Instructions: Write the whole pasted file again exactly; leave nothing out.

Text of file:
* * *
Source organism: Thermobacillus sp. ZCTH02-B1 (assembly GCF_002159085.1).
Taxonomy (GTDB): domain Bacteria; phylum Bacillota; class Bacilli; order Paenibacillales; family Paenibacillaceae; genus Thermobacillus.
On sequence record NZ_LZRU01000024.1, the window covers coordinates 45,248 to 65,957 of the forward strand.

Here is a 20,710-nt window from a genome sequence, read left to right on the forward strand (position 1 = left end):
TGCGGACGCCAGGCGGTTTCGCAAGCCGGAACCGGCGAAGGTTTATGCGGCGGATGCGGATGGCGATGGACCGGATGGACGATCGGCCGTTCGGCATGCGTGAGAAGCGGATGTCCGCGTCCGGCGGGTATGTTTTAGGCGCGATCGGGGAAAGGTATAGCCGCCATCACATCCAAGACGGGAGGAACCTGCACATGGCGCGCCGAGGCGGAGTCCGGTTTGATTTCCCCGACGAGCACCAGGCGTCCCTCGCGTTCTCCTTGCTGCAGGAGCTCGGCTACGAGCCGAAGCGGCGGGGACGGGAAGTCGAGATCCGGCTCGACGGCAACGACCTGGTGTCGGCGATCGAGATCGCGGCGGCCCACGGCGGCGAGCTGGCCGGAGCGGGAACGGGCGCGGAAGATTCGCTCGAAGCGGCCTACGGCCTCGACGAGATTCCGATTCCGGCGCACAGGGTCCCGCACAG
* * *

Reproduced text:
Source organism: Thermobacillus sp. ZCTH02-B1 (assembly GCF_002159085.1).
Taxonomy (GTDB): domain Bacteria; phylum Bacillota; class Bacilli; order Paenibacillales; family Paenibacillaceae; genus Thermobacillus.
On sequence record NZ_LZRU01000024.1, the window covers coordinates 45,248 to 65,957 of the forward strand.

Here is a 20,710-nt window from a genome sequence, read left to right on the forward strand (position 1 = left end):
TGCGGACGCCAGGCGGTTTCGCAAGCCGGAACCGGCGAAGGTTTATGCGGCGGATGCGGATGGCGATGGACCGGATGGACGATCGGCCGTTCGGCATGCGTGAGAAGCGGATGTCCGCGTCCGGCGGGTATGTTTTAGGCGCGATCGGGGAAAGGTATAGCCGCCATCACATCCAAGACGGGAGGAACCTGCACATGGCGCGCCGAGGCGGAGTCCGGTTTGATTTCCCCGACGAGCACCAGGCGTCCCTCGCGTTCTCCTTGCTGCAGGAGCTCGGCTACGAGCCGAAGCGGCGGGGACGGGAAGTCGAGATCCGGCTCGACGGCAACGACCTGGTGTCGGCGATCGAGATCGCGGCGGCCCACGGCGGCGAGCTGGCCGGAGCGGGAACGGGCGCGGAAGATTCGCTCGAAGCGGCCTACGGCCTCGACGAGATTCCGATTCCGGCGCACAGGGTCCCGCACAG